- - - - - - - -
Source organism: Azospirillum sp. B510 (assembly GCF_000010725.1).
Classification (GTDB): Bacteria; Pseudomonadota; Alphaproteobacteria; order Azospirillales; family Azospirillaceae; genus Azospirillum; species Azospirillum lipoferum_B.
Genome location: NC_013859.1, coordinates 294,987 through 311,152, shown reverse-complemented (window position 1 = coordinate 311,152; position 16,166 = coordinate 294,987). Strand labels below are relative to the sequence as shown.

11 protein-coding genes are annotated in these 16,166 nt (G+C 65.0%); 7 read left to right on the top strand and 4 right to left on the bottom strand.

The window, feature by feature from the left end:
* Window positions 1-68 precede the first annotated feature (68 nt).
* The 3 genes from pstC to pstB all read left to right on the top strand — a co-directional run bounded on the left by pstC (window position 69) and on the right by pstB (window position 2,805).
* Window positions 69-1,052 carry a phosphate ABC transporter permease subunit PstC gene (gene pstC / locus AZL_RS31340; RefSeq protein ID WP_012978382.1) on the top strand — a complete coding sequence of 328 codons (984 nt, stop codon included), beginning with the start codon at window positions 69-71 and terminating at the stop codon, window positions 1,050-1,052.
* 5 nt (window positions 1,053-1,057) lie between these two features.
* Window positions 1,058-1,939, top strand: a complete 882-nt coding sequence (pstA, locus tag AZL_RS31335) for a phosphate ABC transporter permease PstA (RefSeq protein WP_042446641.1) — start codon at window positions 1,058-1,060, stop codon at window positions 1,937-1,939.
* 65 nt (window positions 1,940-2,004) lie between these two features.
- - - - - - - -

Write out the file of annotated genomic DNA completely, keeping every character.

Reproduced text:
Source organism: Azospirillum sp. B510 (assembly GCF_000010725.1).
Classification (GTDB): Bacteria; Pseudomonadota; Alphaproteobacteria; order Azospirillales; family Azospirillaceae; genus Azospirillum; species Azospirillum lipoferum_B.
Genome location: NC_013859.1, coordinates 294,987 through 311,152, shown reverse-complemented (window position 1 = coordinate 311,152; position 16,166 = coordinate 294,987). Strand labels below are relative to the sequence as shown.

11 protein-coding genes are annotated in these 16,166 nt (G+C 65.0%); 7 read left to right on the top strand and 4 right to left on the bottom strand.

The window, feature by feature from the left end:
* Window positions 1-68 precede the first annotated feature (68 nt).
* The 3 genes from pstC to pstB all read left to right on the top strand — a co-directional run bounded on the left by pstC (window position 69) and on the right by pstB (window position 2,805).
* Window positions 69-1,052 carry a phosphate ABC transporter permease subunit PstC gene (gene pstC / locus AZL_RS31340; RefSeq protein ID WP_012978382.1) on the top strand — a complete coding sequence of 328 codons (984 nt, stop codon included), beginning with the start codon at window positions 69-71 and terminating at the stop codon, window positions 1,050-1,052.
* 5 nt (window positions 1,053-1,057) lie between these two features.
* Window positions 1,058-1,939, top strand: a complete 882-nt coding sequence (pstA, locus tag AZL_RS31335) for a phosphate ABC transporter permease PstA (RefSeq protein WP_042446641.1) — start codon at window positions 1,058-1,060, stop codon at window positions 1,937-1,939.
* 65 nt (window positions 1,940-2,004) lie between these two features.